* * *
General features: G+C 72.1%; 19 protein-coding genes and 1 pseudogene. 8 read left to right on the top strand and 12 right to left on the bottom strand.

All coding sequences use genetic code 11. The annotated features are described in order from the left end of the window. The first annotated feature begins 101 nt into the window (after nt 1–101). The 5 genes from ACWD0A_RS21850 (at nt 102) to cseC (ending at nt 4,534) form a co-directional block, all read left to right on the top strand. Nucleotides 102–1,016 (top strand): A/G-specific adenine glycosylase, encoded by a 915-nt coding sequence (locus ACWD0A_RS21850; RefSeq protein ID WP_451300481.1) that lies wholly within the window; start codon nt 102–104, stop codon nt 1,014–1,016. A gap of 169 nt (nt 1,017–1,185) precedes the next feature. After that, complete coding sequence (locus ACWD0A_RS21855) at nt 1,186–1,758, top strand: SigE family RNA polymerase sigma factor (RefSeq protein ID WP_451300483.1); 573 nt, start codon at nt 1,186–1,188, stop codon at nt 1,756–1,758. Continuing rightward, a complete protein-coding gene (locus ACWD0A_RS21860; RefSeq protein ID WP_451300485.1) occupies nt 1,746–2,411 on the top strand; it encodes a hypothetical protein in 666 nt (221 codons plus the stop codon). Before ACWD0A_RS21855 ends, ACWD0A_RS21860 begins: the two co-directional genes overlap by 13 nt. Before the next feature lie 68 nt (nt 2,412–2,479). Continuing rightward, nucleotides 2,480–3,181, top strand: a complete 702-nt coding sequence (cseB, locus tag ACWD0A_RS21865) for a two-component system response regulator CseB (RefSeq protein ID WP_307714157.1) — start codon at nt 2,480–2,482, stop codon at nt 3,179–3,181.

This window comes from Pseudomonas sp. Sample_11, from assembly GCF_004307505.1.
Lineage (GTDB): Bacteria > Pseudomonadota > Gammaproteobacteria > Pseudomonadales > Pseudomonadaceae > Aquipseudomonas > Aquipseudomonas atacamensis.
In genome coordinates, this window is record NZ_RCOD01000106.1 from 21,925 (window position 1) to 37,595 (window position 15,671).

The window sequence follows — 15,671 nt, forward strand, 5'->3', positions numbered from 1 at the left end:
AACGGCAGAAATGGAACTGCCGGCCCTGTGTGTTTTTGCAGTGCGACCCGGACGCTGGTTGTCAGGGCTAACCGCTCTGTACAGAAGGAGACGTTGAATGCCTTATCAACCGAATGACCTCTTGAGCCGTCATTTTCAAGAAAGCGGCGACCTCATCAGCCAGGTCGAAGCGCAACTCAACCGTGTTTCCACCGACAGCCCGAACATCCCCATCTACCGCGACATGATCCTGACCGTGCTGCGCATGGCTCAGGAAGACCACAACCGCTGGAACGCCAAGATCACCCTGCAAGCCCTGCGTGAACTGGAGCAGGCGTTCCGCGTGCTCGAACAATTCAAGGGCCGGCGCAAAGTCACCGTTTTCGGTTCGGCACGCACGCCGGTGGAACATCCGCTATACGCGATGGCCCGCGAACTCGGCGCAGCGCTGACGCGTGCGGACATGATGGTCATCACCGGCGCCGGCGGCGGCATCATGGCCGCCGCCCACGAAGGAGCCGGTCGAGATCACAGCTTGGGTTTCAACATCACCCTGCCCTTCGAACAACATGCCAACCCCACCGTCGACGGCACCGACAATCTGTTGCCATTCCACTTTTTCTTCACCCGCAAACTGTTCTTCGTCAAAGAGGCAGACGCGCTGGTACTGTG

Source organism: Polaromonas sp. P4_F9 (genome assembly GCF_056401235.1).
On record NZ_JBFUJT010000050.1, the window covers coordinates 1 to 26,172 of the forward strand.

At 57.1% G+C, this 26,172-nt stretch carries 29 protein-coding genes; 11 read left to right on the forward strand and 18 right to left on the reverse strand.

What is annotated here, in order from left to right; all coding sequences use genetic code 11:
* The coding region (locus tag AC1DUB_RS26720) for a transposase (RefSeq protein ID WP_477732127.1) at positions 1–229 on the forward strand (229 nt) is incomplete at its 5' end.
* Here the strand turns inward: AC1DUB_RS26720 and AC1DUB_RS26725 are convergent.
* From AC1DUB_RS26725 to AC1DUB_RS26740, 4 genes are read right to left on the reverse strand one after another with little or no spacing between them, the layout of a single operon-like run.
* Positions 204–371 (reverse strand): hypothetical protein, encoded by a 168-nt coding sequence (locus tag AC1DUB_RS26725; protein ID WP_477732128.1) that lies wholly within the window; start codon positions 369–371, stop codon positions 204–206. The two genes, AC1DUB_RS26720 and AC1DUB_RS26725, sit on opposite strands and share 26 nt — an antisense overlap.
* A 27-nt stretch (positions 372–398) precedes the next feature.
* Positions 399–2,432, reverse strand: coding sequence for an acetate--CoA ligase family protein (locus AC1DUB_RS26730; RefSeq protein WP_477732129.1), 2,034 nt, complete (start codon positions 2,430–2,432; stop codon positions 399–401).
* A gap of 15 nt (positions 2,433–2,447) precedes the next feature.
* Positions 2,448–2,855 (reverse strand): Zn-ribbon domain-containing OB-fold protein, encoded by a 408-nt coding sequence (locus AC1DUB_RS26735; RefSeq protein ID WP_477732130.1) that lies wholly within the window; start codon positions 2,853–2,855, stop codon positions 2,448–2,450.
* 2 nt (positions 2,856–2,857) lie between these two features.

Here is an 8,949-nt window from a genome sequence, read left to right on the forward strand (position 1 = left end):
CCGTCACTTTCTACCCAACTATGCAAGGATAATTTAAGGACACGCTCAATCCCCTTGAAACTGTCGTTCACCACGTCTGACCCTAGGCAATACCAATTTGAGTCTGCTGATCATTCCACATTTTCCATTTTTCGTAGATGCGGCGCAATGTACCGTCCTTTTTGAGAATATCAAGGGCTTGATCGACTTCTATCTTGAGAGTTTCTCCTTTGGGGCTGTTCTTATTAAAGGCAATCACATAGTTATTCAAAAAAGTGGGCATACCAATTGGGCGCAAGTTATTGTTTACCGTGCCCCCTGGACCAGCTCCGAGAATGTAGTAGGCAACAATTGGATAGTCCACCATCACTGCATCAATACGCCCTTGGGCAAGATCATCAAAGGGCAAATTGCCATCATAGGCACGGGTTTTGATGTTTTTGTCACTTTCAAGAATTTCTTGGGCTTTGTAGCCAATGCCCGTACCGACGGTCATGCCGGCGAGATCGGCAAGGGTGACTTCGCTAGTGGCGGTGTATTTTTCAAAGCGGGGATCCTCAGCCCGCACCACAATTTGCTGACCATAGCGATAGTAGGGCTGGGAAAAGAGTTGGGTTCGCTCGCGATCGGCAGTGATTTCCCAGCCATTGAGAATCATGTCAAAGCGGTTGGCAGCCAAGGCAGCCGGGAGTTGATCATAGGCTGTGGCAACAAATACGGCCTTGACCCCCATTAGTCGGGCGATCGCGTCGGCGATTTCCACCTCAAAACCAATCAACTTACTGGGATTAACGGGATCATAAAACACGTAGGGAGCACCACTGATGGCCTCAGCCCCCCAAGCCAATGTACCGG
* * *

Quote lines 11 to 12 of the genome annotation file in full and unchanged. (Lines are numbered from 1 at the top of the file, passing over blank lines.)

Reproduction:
What is annotated here, in order from left to right; all coding sequences use genetic code 11:
* The coding region (locus tag AC1DUB_RS26720) for a transposase (RefSeq protein ID WP_477732127.1) at positions 1–229 on the forward strand (229 nt) is incomplete at its 5' end.